Eczema (dermatitis)

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Eczema (dermatitis) by Mind Map: Eczema (dermatitis)

1. Dyshidrotic Eczema

1.1. Flares happen only on the hands and feet and usually begin with a rash of painful, deep-seated blisters called vesicles, although sometimes itching and burning sensations begin first. As blisters heal, the skin dries and often reddens and peels. This leaves it tender and dry and sometimes creates painful fissures or cracks. Skin can also become infected.

2. Seborrheic Dermatitis

2.1. chronic form of eczema, seborrheic ,appears on the body where there are a lot of (sebaceous) glands in the upper back, nose and scalp.

2.2. the symptoms

2.2.1. their scalps as scaly, greasy patches. They can also develop seborrheic dermatitis

3. Contact Dermatitis

3.1. Irritant contact dermatitis

3.1.1. it happens when skin cells are damaged by exposure to irritating substances, such as solvents, detergents, soaps, bleach or nickel-containing jewelry. Makeup, hair dye, nickel-containing scissors, belt buckles or clothes with metal snaps or zippers can also trigger reactions — as can over-washing hands with hot water and soap and wearing scratchy wool.

3.1.2. common in mechanics, custodians, healthcare workers or hairstylists.

3.2. Allergic contact dermatitis

3.2.1. a delayed allergic reaction that appears as a rash a day or two after skin is exposed to an allergen. A common example is poison ivy. After exposure, the body generates a robust inflammatory reaction to the oils in the plant leading to an itchy rash within one to two days. Fragrances, nickel and the preservative thimerosal, which is found in some topical antibiotics, are also common causes of allergic contact dermatitis.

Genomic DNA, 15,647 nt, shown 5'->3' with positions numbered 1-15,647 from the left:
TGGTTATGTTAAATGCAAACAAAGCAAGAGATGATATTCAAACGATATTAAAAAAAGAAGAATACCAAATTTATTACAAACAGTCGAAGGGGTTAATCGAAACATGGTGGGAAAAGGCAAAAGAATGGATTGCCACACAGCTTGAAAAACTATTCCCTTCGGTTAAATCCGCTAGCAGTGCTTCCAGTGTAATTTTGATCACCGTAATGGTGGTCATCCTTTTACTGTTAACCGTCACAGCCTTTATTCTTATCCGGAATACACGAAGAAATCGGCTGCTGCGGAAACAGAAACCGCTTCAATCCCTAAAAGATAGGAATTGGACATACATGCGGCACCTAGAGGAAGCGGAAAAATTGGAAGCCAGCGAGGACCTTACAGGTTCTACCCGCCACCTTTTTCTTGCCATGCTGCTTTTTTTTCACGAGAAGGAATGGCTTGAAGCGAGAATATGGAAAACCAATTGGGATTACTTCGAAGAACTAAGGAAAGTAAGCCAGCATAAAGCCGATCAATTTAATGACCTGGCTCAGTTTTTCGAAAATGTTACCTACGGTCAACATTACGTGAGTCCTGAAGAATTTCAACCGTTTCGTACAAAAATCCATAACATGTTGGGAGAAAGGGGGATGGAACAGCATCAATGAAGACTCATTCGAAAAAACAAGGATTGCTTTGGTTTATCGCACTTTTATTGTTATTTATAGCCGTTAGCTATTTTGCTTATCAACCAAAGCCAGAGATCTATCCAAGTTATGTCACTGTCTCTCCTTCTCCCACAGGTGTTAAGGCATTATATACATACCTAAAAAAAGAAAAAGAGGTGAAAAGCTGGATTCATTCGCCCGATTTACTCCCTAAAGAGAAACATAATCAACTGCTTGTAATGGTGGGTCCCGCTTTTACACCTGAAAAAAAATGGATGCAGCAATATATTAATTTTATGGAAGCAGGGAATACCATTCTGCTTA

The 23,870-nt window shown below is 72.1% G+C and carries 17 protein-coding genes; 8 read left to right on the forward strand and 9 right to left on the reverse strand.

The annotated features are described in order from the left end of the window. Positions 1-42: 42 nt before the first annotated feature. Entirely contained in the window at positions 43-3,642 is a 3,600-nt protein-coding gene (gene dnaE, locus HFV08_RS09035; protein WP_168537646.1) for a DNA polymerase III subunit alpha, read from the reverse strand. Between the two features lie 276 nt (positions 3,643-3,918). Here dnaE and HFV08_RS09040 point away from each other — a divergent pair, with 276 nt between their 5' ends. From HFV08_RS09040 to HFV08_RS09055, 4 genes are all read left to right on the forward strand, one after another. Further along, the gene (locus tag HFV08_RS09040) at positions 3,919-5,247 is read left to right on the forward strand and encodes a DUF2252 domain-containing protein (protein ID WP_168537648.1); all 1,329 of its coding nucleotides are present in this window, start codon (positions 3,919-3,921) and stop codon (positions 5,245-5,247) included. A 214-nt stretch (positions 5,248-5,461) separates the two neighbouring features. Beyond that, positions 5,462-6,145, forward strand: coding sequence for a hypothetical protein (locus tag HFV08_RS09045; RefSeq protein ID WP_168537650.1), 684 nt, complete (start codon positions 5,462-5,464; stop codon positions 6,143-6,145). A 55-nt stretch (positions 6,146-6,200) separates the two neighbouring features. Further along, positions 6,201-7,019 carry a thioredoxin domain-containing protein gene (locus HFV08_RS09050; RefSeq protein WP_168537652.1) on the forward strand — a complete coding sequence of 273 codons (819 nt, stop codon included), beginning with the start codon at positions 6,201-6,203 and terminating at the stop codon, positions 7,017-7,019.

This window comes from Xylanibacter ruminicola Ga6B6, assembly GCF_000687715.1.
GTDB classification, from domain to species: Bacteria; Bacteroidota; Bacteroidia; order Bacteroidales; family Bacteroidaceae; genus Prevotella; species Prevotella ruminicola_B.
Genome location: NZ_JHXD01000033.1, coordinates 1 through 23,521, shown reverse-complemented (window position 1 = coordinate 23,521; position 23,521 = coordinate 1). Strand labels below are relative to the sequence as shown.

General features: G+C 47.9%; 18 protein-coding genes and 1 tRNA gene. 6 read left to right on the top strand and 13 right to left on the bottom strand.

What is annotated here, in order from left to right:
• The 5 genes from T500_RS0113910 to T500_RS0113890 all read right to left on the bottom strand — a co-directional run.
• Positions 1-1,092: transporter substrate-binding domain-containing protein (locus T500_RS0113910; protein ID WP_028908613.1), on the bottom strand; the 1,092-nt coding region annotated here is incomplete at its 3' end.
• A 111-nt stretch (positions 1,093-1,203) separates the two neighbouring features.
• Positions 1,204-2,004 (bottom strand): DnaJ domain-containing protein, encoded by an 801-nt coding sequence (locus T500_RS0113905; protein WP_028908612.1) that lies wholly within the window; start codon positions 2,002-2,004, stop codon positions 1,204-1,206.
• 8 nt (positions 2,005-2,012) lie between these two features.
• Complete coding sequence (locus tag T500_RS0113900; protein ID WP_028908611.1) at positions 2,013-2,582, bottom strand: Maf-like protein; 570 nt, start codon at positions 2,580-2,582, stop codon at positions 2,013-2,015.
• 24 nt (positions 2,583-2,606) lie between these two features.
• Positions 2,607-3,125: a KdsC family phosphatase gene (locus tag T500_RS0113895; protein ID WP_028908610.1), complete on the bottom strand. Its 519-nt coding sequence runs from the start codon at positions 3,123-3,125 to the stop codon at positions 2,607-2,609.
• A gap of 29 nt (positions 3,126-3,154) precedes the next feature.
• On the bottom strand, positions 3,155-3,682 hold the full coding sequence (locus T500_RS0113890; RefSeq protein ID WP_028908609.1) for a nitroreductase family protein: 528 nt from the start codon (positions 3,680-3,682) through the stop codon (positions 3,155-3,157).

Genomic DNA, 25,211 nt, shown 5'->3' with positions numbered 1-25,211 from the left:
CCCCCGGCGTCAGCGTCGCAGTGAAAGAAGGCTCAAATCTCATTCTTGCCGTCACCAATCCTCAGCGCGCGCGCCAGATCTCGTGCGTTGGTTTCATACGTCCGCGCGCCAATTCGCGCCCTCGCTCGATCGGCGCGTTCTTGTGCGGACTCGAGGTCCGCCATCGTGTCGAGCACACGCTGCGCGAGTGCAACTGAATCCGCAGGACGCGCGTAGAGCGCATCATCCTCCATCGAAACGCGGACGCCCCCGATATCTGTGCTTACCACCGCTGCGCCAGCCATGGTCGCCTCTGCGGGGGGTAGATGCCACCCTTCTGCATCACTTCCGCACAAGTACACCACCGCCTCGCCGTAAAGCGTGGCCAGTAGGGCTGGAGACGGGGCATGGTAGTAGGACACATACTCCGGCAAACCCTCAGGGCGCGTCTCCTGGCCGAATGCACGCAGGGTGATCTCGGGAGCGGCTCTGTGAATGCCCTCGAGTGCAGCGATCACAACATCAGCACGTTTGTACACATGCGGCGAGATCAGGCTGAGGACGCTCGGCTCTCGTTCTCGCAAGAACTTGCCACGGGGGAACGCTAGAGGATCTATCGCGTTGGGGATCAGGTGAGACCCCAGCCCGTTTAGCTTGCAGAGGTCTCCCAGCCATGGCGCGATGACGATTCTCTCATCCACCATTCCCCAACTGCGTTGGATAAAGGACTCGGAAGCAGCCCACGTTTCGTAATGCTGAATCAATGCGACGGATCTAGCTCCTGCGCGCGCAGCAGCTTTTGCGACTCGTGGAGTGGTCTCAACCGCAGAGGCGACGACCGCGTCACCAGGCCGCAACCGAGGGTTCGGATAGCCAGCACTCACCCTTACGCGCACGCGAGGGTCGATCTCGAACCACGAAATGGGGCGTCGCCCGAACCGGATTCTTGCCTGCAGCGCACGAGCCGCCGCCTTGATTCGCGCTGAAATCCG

3.3. the symptoms

3.3.1. burning or blistering of the skin, and sleep disturbances

4. Atopical dermatitis (AD)

4.1. is the most common type of affecting children and begins in childhood, usually in the first six months of a baby’s life

4.2. It’s a chronic condition

4.3. Research shows that some people with eczema, especially atopic dermatitis, have a mutation of the gene responsible for creating filaggrin

4.4. Atopic dermatitis exists with two other allergic conditions: asthma and hay fever (allergic rhinitis). People who have asthma and/or hay fever or who have family members who do, are more likely to develop AD.

4.5. Symptoms Itching, which may be severe, especially at night Red to brownish-gray patches, especially on the hands, feet, ankles, wrists, neck, upper chest, eyelids, inside the bend of the elbows and knees, and in infants, the face

4.6. People with AD can get rashes anywhere on the body that can ooze, weep fluid and bleed when scratched, making skin vulnerable to infection so some doctors prescribe first generation anti histaminic for infants to sleep well and stop scratching